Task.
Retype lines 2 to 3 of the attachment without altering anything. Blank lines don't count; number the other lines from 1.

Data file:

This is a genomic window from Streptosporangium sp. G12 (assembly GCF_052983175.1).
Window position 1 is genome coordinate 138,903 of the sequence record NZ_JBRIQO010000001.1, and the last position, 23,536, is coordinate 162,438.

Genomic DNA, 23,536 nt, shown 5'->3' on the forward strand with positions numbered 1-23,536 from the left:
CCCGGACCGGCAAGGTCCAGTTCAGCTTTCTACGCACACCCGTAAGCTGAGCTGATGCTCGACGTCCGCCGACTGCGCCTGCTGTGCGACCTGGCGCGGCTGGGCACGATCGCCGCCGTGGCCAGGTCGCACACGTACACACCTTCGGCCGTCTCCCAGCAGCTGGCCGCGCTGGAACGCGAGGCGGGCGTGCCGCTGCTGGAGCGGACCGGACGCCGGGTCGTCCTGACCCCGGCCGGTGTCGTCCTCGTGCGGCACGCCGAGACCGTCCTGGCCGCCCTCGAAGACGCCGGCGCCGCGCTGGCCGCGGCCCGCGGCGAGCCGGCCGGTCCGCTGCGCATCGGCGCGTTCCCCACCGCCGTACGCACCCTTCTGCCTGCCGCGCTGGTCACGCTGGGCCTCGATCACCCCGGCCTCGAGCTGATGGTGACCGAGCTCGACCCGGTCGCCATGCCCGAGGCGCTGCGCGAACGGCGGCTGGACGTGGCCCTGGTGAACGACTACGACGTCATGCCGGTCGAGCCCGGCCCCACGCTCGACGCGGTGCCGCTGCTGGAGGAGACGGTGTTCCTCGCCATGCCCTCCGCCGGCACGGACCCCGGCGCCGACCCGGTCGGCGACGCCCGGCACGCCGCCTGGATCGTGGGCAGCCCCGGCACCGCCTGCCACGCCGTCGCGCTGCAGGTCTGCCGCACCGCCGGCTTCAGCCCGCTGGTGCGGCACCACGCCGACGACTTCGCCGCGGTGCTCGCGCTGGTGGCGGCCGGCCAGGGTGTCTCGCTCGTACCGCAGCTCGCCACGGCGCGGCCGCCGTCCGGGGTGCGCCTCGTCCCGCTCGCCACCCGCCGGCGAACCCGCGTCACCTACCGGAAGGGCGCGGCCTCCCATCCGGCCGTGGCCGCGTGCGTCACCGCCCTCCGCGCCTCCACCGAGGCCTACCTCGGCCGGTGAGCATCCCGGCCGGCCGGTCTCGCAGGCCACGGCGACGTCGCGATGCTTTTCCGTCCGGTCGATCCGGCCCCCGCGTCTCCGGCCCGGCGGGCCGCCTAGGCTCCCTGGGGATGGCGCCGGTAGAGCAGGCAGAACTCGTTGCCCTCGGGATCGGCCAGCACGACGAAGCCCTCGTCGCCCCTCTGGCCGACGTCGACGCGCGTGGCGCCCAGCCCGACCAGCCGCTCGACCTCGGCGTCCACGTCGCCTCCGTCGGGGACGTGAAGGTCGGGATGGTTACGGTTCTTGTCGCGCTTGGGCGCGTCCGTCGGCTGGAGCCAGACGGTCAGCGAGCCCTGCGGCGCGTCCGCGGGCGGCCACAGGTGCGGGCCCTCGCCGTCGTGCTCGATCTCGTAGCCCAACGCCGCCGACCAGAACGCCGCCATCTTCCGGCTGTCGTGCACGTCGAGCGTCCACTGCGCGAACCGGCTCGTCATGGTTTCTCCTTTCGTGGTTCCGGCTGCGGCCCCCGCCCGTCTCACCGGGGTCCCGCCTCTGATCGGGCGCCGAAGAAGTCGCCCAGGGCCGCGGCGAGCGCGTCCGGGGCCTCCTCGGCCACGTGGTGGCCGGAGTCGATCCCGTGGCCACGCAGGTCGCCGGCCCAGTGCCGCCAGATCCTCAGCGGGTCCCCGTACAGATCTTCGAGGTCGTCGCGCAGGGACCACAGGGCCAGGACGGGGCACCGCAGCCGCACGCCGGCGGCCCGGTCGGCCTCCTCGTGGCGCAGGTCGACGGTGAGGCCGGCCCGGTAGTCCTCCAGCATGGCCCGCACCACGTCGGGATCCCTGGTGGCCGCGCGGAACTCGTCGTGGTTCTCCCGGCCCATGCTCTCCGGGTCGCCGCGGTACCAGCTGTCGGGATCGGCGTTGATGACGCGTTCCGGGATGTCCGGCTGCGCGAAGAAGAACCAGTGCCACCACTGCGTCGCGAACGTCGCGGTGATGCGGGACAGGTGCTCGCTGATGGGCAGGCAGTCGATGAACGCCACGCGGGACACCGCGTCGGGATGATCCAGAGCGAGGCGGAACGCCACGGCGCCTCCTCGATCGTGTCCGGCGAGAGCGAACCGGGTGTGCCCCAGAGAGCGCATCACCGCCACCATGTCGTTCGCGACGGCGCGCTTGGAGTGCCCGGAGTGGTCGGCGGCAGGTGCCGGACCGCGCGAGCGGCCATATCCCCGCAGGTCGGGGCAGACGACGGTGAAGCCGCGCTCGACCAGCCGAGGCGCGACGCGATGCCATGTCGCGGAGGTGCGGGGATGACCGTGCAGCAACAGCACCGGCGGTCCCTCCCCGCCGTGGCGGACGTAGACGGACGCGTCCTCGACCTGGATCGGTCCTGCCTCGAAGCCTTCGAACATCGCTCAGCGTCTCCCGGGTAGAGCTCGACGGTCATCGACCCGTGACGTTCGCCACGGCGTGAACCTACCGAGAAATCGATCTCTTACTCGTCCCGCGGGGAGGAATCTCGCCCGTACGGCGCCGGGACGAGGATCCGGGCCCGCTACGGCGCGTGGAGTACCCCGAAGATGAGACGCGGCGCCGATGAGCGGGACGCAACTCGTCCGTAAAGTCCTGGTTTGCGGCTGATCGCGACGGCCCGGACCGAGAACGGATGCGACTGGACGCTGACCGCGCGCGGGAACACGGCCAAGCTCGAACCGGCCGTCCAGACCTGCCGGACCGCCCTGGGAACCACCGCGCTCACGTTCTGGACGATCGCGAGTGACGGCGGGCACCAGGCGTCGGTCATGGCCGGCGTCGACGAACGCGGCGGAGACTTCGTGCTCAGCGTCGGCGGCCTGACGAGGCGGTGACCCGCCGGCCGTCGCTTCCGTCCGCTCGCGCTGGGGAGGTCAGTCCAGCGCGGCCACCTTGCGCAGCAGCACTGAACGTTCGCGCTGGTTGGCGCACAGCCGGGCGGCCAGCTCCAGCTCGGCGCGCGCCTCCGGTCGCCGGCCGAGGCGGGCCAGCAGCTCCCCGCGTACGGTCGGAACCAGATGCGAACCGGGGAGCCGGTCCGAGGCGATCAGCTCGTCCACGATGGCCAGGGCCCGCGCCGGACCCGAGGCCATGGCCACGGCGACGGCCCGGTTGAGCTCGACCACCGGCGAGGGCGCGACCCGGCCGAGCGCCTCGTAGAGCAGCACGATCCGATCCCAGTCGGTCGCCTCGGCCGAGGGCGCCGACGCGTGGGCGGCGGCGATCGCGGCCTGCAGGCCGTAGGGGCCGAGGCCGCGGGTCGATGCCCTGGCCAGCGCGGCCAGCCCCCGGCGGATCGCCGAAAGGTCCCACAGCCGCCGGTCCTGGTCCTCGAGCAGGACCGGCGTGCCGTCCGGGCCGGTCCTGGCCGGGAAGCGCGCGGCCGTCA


Window position 1 is genome coordinate 138,903 of the sequence record NZ_JBRIQO010000001.1, and the last position, 23,536, is coordinate 162,438.

Genomic DNA, 23,536 nt, shown 5'->3' on the forward strand with positions numbered 1-23,536 from the left: